“There will come a time when you believe everything is finished. That will be the beginning.” –Louis L’amour
The rain came. Heavy, steady rain that pounded the rooftop for two days straight and washed all the heat away. The view of the ocean from our window was obscured, just a wall of gray where the waves usually roll. It cooled so much that we switched off the fans and I pulled my favorite green sweatshirt, the one I was sure I’d have no use for, from the closet and wrapped it around me.
We left the apartment only for dinner, wearing our raincoats like parkas. The streets had turned to rivers. There was no chance of staying dry.
“I still don’t miss the car,” yelled Brian, from somewhere under his coat hood.
“I don’t miss anything,” I yelled back. But that is never true.
I’ve dragged my old journals down to Mexico because I need them as reference for my Yellow Envelope book. I’ve been paging through them, reading, so many small details of life captured inside. I know, for example, that on the first day of September 2012 Brian and I had breakfast in Mindo, Ecuador with an old couple from Alabama who complained that the food didn’t have enough salt. On 2/5/13 I was in my apartment in India listening to my neighbor sweep her concrete porch. I wrote: Her stiff broom is making that swish-swish noise.
Buried in my red moleskin, my South American journal, I found a running list of things I missed from home: pizza delivery, napkins, ice, dinner parties, gardening and trail running.
The list in my black journal, the one I carried in India, is shorter: shower doors, reliable electricity, WIFI and good wine.
It is such a strange life that Brian and I lead, one that I know few really understand. Back home I feel suffocated and boxed in, like I can’t find a seat on the bus. On the road I often feel unmoored. I want a stake in both worlds but I can’t quite find my place in either.
Not too long ago in Portland I had my handprints read by a tiny woman, an engineer by day, with kind brown eyes and black-rimmed glasses. She pointed to a line running deep across my palm that faded near my pinkie like the river had run dry. “We call this line Death in a Foreign Land.” I’d looked up at her, worried, and she’d smiled. “It’s the mark of a traveler. In the old days, when a man left home, he rarely made it back again.”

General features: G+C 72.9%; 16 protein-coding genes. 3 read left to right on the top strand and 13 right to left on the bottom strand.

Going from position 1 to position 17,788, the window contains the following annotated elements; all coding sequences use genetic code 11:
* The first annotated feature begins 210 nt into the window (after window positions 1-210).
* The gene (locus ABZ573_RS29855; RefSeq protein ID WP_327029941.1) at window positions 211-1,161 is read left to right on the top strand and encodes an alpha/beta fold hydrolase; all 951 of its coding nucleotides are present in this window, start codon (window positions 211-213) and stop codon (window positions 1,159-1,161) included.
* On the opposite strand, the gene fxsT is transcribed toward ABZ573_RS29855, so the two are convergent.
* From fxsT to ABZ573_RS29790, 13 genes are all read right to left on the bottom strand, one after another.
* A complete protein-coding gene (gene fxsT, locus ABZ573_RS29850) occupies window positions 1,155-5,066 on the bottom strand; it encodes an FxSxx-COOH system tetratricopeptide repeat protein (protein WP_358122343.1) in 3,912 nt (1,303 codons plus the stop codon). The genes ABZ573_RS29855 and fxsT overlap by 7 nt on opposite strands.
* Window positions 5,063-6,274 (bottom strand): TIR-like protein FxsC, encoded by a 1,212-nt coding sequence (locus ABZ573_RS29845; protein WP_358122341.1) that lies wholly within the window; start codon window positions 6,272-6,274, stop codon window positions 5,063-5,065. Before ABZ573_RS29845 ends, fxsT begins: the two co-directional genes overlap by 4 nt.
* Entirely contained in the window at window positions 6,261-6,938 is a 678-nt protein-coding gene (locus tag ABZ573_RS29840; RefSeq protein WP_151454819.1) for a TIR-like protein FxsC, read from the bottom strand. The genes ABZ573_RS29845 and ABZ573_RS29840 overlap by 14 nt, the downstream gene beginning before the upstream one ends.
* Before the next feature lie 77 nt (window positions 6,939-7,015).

But so much of my journals are filled with the dream of going back again. And so many journals before that are filled with the lust of leaving.
Here in Mexico I feel everything opening up, like how petals uncurl to catch the warming sun. I’m scribbling notes and noticing things again. I feel creative and uninhibited. This is my essence, the state in which I feel the most alive. I lost it, during those 7-months in the U.S., and I’ve found it, again, at my particleboard desk in Sayulita.
Our time in the U.S. burned me out. I dug my heels in and refused to budge. “I’m not doing this anymore,” I cried to Brian many times. “I just want a normal life.” And yet now that we are settled I catch my thoughts drifting across the oceans. The whole world out there keeps calling, as it always has, for me to make its acquaintance.
Maybe Mexico is the end and maybe it is the beginning. Or, more likely, it is something in between. Like the rain that washes the heat away, I can feel a new season slip in.
The sky after the rains.